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Heart failure occurs as a result of having a weakened or damaged heart.
Heart failure: Don’t ignore your heart
Heart failure occurs as a result of having a weakened or damaged heart. In this condition, the heart is not able to pump enough blood to the body, or the heart muscle does not relax completely to fill with enough blood.1,2
Heart failure can affect the left side of the heart, the right side, or both.1,3
In left-sided heart failure, the heart cannot pump enough oxygenated blood to the body. There are 2 types of left-sided heart failure– systolic failure where the heart cannot pump blood back to the body with enough force and diastolic failure where the heart becomes stiff and cannot relax properly to allow enough blood to fill into the heart chamber.
In right-sided heart failure, the heart cannot pump enough blood to the lungs to be oxygenated. It usually occurs as a result of left-sided heart failure.
How do You know You have heart failure?
There is no single test to confirm a diagnosis of heart failure. Heart failure is often suspected initially based on a person’s symptoms which can vary depending on the type and severity of heart failure. The most common symptoms include:1,4
Your doctor will diagnose heart failure based on the following examinations1,5
Complete medical and family histories
Laboratory tests including blood tests, liver and kidney function tests, cholesterol/lipid measurements, chest x-ray, and electrocardiogram
Who's at risk?
The most common causes of heart failure are coronary artery disease, high blood pressure, and diabetes. Other conditions that can lead to heart failure include infections in the heart, heart defects from birth, abnormal heartbeat, thyroid disorder, alcohol or drug abuse, and use of cancer medications.1,6
Heart failure is more common in people with the following risk factors:1,6
Being 65 years or older
Had a previous heart attack
Being of African descent
Some helpful tips to help reduce your risk of developing heart failure:7
Lose weight, if you are overweight or obese
Stay physically active. Be sure to consult your doctor before starting any new exercise routines
Eat a healthy diet consisting of vegetables, fruit, whole grains, low-fat dairy, and lean meats. Avoid foods with high salt (causes buildup of extra fluid) or saturated fat (increases cholesterol)
Monitor your fluid intake. Drinking too much fluid can worsen heart failure
Check your weight daily. Excess fluids can cause weight gain
If you are diagnosed with chronic heart failure, your doctor may prescribe medicines to help your heart do its job better or help your body get rid of extra fluid build-up. Some commonly used medications and how they work are explained below:1,8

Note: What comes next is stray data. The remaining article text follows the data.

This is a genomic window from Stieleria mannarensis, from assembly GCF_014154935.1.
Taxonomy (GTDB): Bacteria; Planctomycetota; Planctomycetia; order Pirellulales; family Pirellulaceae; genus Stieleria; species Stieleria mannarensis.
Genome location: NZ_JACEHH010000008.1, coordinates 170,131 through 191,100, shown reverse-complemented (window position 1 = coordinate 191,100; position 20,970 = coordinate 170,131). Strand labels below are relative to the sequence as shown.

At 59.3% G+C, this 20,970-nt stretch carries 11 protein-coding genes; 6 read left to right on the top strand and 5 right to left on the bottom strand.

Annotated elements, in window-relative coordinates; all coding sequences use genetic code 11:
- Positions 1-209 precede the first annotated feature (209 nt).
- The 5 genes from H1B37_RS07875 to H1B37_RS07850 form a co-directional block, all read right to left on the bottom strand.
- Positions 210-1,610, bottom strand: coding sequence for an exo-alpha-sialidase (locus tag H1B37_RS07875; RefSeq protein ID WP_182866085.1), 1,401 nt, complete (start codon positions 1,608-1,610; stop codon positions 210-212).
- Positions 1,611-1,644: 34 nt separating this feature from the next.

Widen blood vessels and lower blood pressure to decrease the heart’s workload
Angiotensin receptor blockers
Work like ACE inhibitors, and are prescribed to those who cannot tolerate ACE inhibitors
Slow heart rate and lower blood pressure to decrease the heart’s workload
Diuretics (water pills)
Reduce fluid buildup in the body by causing more frequent urination
Work like diuretics and works to reduce the amount of blood that the heart must pump
Increase the strength of the heart muscle so that it pumps with more force, and slows the heartbeat
When heart failure worsens, and medication and lifestyle changes can no longer control the symptoms, a person may need surgery e.g., coronary bypass surgery, implanting a pacemaker-like device in the heart, or heart transplant.1,9
It is important to understand the medical severity of the disease and follow your doctor’s treatment plan.
Any lifestyle modification, treatment, or medicine use should be administered as prescribed. Forgetting to take your medicines or not following your diet can worsen heart failure.
You must speak with your doctor right away if there is any change in your symptoms, or if you do not feel well.
Discuss with your doctor any warning signs that may alert you to a worsening of your condition.
If you have side effects from your medicines, inform your doctor. They may adjust the dose or type of medicine to relieve the side effects.
Regular checkups with the doctor will help you monitor symptoms.
Why is it important to treat?1
Heart failure symptoms may worsen over time and can lead to kidney or liver failure, sudden cardiac arrest (heart stops beating suddenly), and death.
In most cases, lifelong lifestyle modifications and medications is needed that can slow down the progression of heart failure, reduce symptoms and improve quality of life.
It is important that you work with your doctor to treat heart failure.